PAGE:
Sep 03, 2019 | By Jane Boddy
Apr 20, 2018
Over the past few years, Milan Design Week has become an experience playground for some of the world’s biggest brands.
Founded more than fifty years ago as a furniture fair, it’s more recently morphed into a global innovation showcase that Pepsi, IKEA and Lexus all use to exhibit their design thinking prowess.
This year, it was the turn of tech brands to make a cultural impact, with Sony and Google both showcasing their softer sides through poetic, design-led events.
At the same time, designers turned their attention to tech, too, contemplating the darker implications of the devices that now swallow so much of our time – and the ethics of the brands who make them.
At Spazio Rossana Orlandi, a gallery known for its avant-garde design eye, Google drew hordes of visitors with Softwear, a show that linked its hardware products with the tactile and emotional comforts of home.
The sensitively-made exhibition saw the tech giant team up with Li Edelkoort and Dutch designer Kiki van Eijk, who made wall hangings featuring domestic collages, with Google hardware such as Daydream VR headsets and Home Mini smart speakers in the cast.
Elsewhere, Google products were styled with crystals and smudge sticks, or artfully arranged in compositions of contemporary furniture. For the finishing touch, the Google employees on hand were marked out by their tactile uniform: pastel t-shirts stitched with the word ‘soft’.
Sony’s exhibition, Hidden Senses, was more overtly tech-focused, but again with the impetus on how technology can blend into and enhance everyday life, rather than distract or take away from it.
Using cutting-edge projection and sensor technology, Sony made a series of poetic and experimental objects that each interact differently with passersby.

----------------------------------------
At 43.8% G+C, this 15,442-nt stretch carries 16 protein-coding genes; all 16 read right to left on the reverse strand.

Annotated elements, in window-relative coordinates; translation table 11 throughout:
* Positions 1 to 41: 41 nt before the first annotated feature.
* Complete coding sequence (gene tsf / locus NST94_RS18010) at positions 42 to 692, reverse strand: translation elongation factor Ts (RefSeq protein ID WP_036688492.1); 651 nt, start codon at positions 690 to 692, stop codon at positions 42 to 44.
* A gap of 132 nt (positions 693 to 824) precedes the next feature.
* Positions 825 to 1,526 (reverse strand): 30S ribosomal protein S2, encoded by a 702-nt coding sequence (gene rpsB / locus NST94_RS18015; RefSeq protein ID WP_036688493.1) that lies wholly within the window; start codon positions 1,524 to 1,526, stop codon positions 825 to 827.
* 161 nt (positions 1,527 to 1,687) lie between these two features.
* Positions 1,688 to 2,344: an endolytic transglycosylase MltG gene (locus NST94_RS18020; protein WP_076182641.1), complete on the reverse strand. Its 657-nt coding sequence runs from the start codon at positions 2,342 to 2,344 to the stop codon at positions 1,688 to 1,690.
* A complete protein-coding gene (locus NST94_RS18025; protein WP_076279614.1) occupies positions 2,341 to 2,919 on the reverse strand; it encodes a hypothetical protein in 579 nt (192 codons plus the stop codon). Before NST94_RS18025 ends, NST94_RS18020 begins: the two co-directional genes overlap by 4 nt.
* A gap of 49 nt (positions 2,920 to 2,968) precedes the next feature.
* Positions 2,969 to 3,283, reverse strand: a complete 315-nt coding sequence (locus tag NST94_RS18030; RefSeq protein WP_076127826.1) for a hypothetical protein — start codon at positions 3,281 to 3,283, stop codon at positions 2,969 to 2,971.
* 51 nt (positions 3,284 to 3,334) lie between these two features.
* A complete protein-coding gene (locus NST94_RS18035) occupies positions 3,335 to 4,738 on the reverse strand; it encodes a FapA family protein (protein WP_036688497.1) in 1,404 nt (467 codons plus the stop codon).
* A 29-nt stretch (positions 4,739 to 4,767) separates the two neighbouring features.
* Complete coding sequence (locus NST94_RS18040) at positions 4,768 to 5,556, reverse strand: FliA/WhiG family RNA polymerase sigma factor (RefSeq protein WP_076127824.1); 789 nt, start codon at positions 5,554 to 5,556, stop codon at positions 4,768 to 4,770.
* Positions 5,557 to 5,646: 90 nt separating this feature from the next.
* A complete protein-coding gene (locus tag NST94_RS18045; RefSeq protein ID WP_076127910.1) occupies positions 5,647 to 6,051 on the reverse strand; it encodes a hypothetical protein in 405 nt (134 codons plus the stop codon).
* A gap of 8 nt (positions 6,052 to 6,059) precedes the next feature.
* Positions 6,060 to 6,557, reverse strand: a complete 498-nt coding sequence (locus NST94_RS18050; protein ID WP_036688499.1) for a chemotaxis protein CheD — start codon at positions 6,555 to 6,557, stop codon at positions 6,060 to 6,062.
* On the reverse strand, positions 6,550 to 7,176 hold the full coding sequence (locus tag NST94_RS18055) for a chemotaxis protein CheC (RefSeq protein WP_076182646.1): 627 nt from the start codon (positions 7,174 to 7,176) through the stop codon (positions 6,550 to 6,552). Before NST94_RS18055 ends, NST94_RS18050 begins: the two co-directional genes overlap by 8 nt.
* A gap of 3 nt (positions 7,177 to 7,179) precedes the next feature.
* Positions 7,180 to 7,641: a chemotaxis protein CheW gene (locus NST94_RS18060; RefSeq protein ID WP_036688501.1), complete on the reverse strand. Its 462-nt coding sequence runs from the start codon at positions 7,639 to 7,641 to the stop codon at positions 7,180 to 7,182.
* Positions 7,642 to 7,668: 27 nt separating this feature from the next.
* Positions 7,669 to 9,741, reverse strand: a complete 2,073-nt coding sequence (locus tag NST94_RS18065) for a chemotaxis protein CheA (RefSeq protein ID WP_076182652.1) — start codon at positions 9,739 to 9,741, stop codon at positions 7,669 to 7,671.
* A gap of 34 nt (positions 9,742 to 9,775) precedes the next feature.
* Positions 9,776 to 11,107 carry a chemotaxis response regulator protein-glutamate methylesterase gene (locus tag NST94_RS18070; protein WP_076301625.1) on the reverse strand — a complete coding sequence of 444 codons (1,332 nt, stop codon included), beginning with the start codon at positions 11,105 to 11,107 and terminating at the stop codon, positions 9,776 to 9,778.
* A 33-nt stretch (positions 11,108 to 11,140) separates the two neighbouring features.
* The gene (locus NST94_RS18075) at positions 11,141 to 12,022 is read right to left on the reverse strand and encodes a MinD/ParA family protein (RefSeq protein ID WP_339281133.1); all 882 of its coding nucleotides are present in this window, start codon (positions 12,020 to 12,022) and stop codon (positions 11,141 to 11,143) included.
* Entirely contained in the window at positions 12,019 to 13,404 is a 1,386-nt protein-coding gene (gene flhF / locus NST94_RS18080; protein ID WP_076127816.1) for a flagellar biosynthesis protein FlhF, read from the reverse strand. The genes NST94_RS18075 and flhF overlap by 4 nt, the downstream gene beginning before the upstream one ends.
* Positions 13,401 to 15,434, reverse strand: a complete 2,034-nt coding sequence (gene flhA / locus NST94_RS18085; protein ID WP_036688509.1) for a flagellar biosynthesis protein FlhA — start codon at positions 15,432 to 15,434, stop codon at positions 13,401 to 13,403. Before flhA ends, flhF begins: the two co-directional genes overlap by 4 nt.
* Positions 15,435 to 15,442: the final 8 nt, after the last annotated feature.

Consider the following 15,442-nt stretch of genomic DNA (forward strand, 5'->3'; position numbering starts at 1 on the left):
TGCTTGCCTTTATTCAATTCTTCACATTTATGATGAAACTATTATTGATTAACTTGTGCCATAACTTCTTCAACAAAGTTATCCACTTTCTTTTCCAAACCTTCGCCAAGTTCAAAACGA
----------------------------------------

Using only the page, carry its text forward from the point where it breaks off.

Vases were backed by shadows of blooming flowers, plates were decorated with swills of digital ink, and pinned sheets of (digital) paper appeared to flutter with a breath of wind. Sony also played with weight and sound, showing bowls and plates that appeared to contain heavy contents, but in fact were empty.
At the end of the exhibition, roomsets laid out how this experimental technology could be useful in the home, with wall devices that subtly show personalized notifications, and moving wall art that responds to your presence.
Other exhibitions took a more critical view of the impact that electronic devices are having on our lives. At ALCOVA, a new exhibition staged in a disused panettone factory, Gijs Bakker’s show Device People questioned the role of the smartphone – an object that only hit the mainstream just over ten years ago, yet is now so dominant in society that not to carry one marks you out as alternative.
Bakker invited a series of designers to respond to the rise of smartphones via objects that relate equally closely to the body. Mischer’traxler showed Finger Blocks, rings that prevent your fingers from tapping away endlessly at your smartphone, while Patricia Domingues’ Modern Animist proposed that instead of our phones, we carry a chunk of artificial stone – quartz mixed with resin – as a modern-day amulet, a “tactile token in a digital world”.
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Subscribers can look out for our in-depth reports from across the fair shortly after events wrap.
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